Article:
In response to the worst drought in our state’s long memory, our public institutions—with one unfortunate exception—are stepping up.
Governor Brown and the legislature passed long-overdue groundwater and sustainable water investments through last year’s $7.5 billion water bond. Local governments and water districts are launching conservation plans to preserve dwindling water supplies. The Obama administration is providing millions in emergency grants to drought-stricken communities and farmers.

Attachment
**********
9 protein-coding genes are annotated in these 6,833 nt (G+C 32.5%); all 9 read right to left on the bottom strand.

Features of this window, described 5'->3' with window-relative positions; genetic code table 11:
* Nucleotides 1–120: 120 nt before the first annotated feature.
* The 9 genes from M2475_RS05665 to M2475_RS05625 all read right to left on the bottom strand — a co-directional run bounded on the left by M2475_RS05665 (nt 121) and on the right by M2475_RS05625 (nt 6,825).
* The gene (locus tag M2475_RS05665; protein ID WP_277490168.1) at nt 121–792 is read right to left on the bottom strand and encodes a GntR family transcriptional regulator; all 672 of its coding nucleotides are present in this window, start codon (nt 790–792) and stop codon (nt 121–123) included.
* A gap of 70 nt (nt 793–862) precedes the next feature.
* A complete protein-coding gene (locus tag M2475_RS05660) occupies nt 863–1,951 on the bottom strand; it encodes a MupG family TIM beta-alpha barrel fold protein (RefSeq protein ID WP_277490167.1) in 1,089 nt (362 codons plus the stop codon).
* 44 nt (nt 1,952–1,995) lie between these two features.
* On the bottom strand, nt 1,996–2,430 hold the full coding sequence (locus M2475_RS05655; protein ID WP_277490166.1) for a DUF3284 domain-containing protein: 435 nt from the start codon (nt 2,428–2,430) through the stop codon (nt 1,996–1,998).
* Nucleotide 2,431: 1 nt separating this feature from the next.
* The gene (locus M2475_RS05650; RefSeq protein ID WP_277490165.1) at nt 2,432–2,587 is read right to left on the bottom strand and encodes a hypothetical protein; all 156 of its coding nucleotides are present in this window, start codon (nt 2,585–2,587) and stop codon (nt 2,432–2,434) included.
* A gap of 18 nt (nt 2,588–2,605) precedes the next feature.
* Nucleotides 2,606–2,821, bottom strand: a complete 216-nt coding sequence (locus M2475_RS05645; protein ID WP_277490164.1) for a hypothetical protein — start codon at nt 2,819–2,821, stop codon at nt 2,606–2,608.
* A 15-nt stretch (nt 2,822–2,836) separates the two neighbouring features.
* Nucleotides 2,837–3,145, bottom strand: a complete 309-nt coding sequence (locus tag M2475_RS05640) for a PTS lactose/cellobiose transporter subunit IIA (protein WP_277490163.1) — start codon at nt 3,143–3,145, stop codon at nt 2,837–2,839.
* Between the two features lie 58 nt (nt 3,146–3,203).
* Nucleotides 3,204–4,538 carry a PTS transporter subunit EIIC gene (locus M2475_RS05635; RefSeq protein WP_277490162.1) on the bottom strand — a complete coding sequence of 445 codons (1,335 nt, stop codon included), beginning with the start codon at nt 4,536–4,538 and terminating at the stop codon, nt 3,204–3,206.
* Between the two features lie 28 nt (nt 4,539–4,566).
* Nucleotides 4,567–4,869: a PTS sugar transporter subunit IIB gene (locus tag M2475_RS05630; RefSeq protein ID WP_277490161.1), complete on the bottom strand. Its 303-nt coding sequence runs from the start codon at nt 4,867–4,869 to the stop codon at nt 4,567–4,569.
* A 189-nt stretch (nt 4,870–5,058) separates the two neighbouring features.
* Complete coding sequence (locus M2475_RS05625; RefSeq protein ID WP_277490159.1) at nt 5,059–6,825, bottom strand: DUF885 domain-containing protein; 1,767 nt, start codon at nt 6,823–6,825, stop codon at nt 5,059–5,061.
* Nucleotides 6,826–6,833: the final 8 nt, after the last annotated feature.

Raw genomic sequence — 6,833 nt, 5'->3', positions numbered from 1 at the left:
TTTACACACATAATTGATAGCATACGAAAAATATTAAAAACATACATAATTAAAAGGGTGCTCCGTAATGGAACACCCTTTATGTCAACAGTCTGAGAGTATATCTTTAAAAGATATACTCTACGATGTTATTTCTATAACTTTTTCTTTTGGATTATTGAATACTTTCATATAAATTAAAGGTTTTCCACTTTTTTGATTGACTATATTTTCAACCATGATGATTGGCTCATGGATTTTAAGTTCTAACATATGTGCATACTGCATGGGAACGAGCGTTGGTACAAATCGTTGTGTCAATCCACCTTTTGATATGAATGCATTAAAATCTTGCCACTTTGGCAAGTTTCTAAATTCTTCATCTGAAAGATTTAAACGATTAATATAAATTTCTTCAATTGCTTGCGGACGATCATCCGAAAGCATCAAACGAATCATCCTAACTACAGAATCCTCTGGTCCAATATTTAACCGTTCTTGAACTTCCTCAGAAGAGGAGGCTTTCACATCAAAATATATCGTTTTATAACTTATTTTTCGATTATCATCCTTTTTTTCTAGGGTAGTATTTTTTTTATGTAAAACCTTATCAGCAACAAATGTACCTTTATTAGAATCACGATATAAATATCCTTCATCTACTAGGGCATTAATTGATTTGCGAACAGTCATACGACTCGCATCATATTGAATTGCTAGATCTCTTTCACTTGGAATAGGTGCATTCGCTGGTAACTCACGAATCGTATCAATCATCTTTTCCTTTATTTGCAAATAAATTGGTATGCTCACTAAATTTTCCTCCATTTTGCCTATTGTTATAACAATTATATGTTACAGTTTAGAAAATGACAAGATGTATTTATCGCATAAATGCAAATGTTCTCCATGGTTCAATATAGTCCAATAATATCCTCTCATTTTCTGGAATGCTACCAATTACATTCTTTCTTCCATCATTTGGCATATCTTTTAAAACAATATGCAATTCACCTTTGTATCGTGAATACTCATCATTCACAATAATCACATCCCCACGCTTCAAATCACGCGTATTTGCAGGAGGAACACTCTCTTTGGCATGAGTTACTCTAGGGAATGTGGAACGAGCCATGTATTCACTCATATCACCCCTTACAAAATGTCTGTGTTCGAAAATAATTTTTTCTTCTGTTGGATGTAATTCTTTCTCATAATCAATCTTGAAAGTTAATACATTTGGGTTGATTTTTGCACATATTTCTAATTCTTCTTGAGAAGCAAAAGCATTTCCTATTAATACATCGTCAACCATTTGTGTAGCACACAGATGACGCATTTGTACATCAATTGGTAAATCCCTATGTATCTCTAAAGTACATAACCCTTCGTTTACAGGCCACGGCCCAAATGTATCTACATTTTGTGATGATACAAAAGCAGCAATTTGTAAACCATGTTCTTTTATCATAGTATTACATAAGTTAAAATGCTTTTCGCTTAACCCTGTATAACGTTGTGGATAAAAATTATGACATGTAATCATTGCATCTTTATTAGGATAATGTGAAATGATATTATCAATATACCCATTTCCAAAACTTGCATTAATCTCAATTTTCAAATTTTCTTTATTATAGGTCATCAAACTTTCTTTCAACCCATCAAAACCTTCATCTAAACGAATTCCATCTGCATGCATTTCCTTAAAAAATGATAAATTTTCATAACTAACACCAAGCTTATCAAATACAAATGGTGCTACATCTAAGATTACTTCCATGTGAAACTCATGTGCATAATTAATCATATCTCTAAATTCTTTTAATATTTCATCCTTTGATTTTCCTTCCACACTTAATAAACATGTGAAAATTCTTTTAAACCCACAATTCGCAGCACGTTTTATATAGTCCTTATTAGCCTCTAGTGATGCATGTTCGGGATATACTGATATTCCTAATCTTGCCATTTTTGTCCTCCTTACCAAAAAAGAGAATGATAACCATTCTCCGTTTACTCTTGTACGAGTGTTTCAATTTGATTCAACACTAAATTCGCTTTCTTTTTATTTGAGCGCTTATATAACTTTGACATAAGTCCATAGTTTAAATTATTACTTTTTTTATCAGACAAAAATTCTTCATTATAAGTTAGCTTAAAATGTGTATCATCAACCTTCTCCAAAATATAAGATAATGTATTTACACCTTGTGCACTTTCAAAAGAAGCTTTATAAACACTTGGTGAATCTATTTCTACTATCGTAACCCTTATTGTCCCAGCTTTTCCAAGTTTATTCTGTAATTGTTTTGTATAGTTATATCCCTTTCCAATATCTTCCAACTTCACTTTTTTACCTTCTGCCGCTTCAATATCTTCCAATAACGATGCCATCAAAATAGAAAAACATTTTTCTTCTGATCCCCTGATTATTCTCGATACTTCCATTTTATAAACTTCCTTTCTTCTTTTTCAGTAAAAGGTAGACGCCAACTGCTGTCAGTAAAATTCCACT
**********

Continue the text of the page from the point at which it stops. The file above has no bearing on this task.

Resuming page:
But some in Congress have treated the drought as a political opportunity instead of a moral imperative. They’ve dusted off the same political agenda they’ve pursued for years: weakening environmental laws, gutting fishery protections, and redirecting water needed by other regions—and tried to sell it as a drought response.
Instead, we need to work together to get through this drought. That’s why I developed the kind of serious, comprehensive legislation this crisis demands—and I want your input. … ”